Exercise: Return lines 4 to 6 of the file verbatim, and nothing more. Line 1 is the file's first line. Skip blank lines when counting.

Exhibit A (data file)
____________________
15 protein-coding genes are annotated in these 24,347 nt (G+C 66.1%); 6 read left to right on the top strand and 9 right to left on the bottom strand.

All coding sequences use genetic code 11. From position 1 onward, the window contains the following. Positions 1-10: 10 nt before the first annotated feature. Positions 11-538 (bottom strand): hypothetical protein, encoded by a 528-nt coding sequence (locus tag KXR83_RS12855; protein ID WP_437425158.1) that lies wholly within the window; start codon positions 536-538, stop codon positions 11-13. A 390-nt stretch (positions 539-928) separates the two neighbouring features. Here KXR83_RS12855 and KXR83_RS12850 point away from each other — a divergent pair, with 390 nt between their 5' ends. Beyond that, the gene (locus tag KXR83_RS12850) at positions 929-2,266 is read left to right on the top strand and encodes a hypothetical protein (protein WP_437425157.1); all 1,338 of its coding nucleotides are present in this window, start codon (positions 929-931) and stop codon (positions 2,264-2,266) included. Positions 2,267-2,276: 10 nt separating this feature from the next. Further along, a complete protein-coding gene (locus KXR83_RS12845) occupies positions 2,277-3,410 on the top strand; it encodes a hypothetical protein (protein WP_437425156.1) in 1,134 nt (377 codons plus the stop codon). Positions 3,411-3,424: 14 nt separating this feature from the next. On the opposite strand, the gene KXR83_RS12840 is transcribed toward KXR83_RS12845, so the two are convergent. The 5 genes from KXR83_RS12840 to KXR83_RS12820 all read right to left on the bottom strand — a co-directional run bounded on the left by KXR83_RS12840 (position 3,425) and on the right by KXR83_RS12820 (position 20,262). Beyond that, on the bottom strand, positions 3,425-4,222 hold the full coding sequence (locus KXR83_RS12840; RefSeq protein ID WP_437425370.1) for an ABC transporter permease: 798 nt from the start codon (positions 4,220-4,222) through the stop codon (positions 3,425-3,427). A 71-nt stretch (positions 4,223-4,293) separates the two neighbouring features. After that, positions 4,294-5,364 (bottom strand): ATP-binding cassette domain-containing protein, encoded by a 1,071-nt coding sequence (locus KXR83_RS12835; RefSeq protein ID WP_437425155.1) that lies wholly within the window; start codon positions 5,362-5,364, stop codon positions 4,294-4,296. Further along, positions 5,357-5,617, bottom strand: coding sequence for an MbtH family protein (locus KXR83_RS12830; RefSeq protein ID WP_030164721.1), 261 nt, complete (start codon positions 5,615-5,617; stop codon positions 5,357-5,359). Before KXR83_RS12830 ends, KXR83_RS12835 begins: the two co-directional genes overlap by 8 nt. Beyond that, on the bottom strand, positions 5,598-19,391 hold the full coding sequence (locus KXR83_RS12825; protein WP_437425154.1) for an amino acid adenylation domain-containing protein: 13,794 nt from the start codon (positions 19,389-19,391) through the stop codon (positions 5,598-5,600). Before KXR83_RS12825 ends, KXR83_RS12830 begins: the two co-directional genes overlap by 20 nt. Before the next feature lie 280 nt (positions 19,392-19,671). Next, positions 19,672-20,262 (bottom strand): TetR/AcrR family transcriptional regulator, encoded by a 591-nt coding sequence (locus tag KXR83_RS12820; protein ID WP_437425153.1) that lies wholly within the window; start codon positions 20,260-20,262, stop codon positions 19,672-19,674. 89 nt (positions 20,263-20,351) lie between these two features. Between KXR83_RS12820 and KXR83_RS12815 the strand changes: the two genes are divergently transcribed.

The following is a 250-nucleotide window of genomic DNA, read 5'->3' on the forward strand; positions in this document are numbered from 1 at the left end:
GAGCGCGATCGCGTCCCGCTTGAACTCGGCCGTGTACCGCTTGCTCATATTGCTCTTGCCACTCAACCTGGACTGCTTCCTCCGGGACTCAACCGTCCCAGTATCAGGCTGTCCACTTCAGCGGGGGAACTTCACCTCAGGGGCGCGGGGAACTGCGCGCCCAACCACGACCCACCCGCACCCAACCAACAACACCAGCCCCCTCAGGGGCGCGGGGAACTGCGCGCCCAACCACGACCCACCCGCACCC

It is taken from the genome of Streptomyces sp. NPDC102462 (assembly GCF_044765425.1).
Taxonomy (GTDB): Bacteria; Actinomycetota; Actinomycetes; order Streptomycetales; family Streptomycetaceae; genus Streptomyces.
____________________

GAGCGCGATCGCGTCCCGCTTGAACTCGGCCGTGTACCGCTTGCTCATATTGCTCTTGCCACTCAACCTGGACTGCTTCCTCCGGGACTCAACCGTCCCAGTATCAGGCTGTCCACTTCAGCGGGGGAACTTCACCTCAGGGGCGCGGGGAACTGCGCGCCCAACCACGACCCACCCGCACCCAACCAACAACACCAGCCCCCTCAGGGGCGCGGGGAACTGCGCGCCCAACCACGACCCACCCGCACCC

It is taken from the genome of Streptomyces sp. NPDC102462 (assembly GCF_044765425.1).
Taxonomy (GTDB): Bacteria; Actinomycetota; Actinomycetes; order Streptomycetales; family Streptomycetaceae; genus Streptomyces.